A site on the Stack Exchange network is considered to have an angry Meta if the lowest-voted Meta question (possibly closed, but not deleted) on the site is voted lower than the lowest-voted Main question.

For example, at the moment, the lowest-voted question on PPCG.SE is at -32, while the lowest-voted question on Meta.PPCG.SE is at -24. This means that codegolf does not have an angry Meta.

On the other hand, the lowest voted question on SoftwareEngineering.SE is at -13, while the lowest-voted question on Meta.SoftwareEngineering.SE is at -17. This means that softwareengineering does have an angry Meta.

Challenge

You will be given the name of a Stack Exchange site, which you can assume will not be Area 51, Stack Apps, Stack Overflow, a subdomain of Stack Overflow (such as the Spanish Stack Overflow), Ask Ubuntu, Super User, Meta.SE, or any other site that whose domain is not of the form *.stackexchange.com.

The name will be given as the name of the subdomain (e.g. codegolf for PPCG, puzzling for Puzzling, gaming for Arqade, etc.). You should return one of two distinct, consistent values depending on whether the site has an angry Meta or not.

Since this is liable to change over time, I will not provide a list of test cases here, but you can use this Stack Snippet which is the reference implementation:

TODO

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  • \$\begingroup\$ I suppose you mean to say lowest voted questions in your PPCG.SE example. \$\endgroup\$ – Weijun Zhou Mar 1 '18 at 13:12
  • \$\begingroup\$ @WeijunZhou Fixed. \$\endgroup\$ – Esolanging Fruit Mar 1 '18 at 16:38
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Comment or not comment?

Write a function which given an all lowercase string, return the same string but with characters that are comments turned uppercase.

Input

Input is a null terminated ASCII string which may contain any of these characters abcdefghijklmnopqrstuvwxyz /*\ space newline
Last and only last character is null
You will not need to test for invalid input, such as "stringliterals" etc

Rules for what is comment

/* causes everything until */ (or end of string) to be comment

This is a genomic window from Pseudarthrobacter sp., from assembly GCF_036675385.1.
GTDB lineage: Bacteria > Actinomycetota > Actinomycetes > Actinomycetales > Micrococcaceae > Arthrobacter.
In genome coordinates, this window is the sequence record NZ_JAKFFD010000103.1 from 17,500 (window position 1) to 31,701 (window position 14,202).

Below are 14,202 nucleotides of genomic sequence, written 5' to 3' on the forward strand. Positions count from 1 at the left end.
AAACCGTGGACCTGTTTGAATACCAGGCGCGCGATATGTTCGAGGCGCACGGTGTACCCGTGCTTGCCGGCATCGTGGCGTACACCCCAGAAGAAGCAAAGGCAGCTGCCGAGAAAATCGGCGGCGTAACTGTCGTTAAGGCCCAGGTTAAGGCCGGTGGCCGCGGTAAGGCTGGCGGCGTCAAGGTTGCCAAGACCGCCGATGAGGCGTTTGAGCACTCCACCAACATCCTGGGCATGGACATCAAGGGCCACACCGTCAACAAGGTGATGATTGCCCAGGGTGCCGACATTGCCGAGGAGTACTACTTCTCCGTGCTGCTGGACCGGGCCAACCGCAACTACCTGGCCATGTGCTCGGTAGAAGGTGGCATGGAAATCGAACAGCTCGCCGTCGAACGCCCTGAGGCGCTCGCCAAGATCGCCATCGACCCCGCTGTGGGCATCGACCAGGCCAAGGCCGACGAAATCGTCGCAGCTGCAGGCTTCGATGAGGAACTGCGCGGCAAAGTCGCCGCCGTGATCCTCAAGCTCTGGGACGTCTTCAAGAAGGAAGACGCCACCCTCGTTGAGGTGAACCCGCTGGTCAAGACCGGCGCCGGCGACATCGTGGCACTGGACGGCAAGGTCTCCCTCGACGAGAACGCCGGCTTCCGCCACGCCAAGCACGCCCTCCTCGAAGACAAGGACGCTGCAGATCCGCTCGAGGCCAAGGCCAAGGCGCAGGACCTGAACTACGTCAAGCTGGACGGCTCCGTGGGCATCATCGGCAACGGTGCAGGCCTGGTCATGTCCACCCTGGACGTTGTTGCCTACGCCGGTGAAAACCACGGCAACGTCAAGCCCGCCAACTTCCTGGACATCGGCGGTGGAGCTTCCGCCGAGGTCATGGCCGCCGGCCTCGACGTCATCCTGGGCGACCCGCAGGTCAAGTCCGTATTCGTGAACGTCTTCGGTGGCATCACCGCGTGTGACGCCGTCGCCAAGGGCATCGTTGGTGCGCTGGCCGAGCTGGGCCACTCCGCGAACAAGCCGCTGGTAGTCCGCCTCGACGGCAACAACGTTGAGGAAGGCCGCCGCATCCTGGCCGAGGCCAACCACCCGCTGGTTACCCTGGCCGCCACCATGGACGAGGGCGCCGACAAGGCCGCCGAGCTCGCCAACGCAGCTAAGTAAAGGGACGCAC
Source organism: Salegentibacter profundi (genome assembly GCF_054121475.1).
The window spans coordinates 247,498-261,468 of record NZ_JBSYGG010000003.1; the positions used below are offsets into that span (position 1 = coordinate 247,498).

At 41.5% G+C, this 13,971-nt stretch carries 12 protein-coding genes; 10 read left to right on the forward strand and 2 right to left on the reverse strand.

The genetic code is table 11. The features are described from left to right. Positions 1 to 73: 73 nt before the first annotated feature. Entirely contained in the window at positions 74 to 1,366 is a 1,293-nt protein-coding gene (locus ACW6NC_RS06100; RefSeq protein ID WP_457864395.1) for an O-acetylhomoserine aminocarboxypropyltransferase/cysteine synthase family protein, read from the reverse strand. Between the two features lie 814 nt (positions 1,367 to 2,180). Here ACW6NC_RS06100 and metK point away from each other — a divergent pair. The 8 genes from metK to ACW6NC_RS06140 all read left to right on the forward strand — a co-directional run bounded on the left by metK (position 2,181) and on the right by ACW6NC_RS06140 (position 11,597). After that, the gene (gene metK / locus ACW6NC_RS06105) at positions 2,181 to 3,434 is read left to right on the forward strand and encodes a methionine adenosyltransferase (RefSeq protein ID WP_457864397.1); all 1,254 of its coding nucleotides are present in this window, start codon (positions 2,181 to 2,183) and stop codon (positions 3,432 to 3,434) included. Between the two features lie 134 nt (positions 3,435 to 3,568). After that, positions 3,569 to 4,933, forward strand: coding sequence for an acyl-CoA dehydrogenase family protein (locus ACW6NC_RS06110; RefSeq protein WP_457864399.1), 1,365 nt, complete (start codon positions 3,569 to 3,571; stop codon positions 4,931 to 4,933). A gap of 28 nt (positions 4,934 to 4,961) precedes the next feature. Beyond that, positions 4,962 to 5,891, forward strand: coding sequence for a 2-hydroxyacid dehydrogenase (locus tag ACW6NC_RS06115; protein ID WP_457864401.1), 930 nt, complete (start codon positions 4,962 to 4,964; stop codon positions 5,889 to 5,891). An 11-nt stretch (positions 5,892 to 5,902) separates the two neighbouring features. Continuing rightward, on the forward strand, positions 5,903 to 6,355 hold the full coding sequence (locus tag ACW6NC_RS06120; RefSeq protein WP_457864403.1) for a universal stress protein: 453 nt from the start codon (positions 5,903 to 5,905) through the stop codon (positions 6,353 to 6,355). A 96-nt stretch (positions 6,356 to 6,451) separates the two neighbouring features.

// causes everything until newline (or end of string) to be comment
'\' at end of line in a comment causes next line to be a comment aswell

Output

A copy of the input but with letters which are comments according to the rules above in uppercase, other characters shall remain unchanged

Examples

/comment -> /comment
//comment -> //COMMENT
/*comment -> /*COMMENT
no /*yes*/ no // yes -> no /*YES*/ no // YES

/*          ->              /*
comment                     COMMENT
*/                          */

//\          ->             //\
/*                          /*
not comment                 not comment
//\                         //\
*/                          */

ungolfed

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  • \$\begingroup\$ Which characters can be in the input? Printable ASCII? \$\endgroup\$ – user202729 Mar 4 '18 at 5:48
  • \$\begingroup\$ printable ascii yes and you can also assume input will not contain uppercase letters, function shall change a-z -> A-Z if they would be comment according to C-syntax \$\endgroup\$ – PrincePolka Mar 4 '18 at 16:52
  • \$\begingroup\$ I edited the proposal, clarified and simplified a little bit \$\endgroup\$ – PrincePolka Mar 4 '18 at 20:59
  • \$\begingroup\$ Potential dupe. This challenge is about removing comments instead of changing their capitalization, but the main part is the same. \$\endgroup\$ – Laikoni Mar 6 '18 at 21:00
  • \$\begingroup\$ @Laikoni, thanks I had not seen that one, looks almost the same \$\endgroup\$ – PrincePolka Mar 6 '18 at 21:21
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There, I fixed it (with recycled parts)

Challenge

Given a string containing only letters a-z (either upper- or lowercase), fix it by adding characters to it so that the difference between two adjacent characters is no more than one, or if you can't, remove offending characters (in order) until the string satisfies the requirement.

For example, abcdfge must be fixed either by adding an e, resulting in abcdefge, or by removing f and g, resulting in abcde. Removing must be done only if adding can't be done.

You can add characters only from a recycle bin, which your program or function must store between calls. Characters removed from the string are placed in the recycle bin, and added characters are removed from the bin. The bin can store multiple instances of the same character. In the beginning, the bin is empty.

If you can't fix the whole string by adding characters, don't add any characters. That is, only ever either add or cut a string, not a bit of both.

Example

First call:
  Recycle bin: "" (empty)
  Input:       "abcdfge"
  Output:      "abcde"          // 'f' and 'g' are removed and placed in the recycle bin

Second call:
  Recycle bin: "fg"
  Input:       "defhiabcdeg"
  Output:      "defghiabcdefg"  // 'f' and 'g' are taken from the recycle bin and placed
                                // where they are needed.

Third call:
  Recycle bin: ""
  Input:       "codegolf"
  Output:      "cdef"           // The two 'o's and the 'g' and the 'l' are removed and
                                // placed in the recycle bin.

Fourth call:
  Recycle bin: "oogl"
  Input:       "mnpqrt"
  Output:      "mn"             // 'o' could be added, but it isn't, because an 's' is
                                // also missing and we don't have one. "pqrt" are added
                                // to the recycle bin.

Fifth call:
  Recycle bin: "ooglpqrt"
  Input:       "kmnrsu"
  Output:      "klmnopqrstu"    // Characters "lopqt" are added from the bin to fill all
                                // the gaps. Unused characters are left in the bin.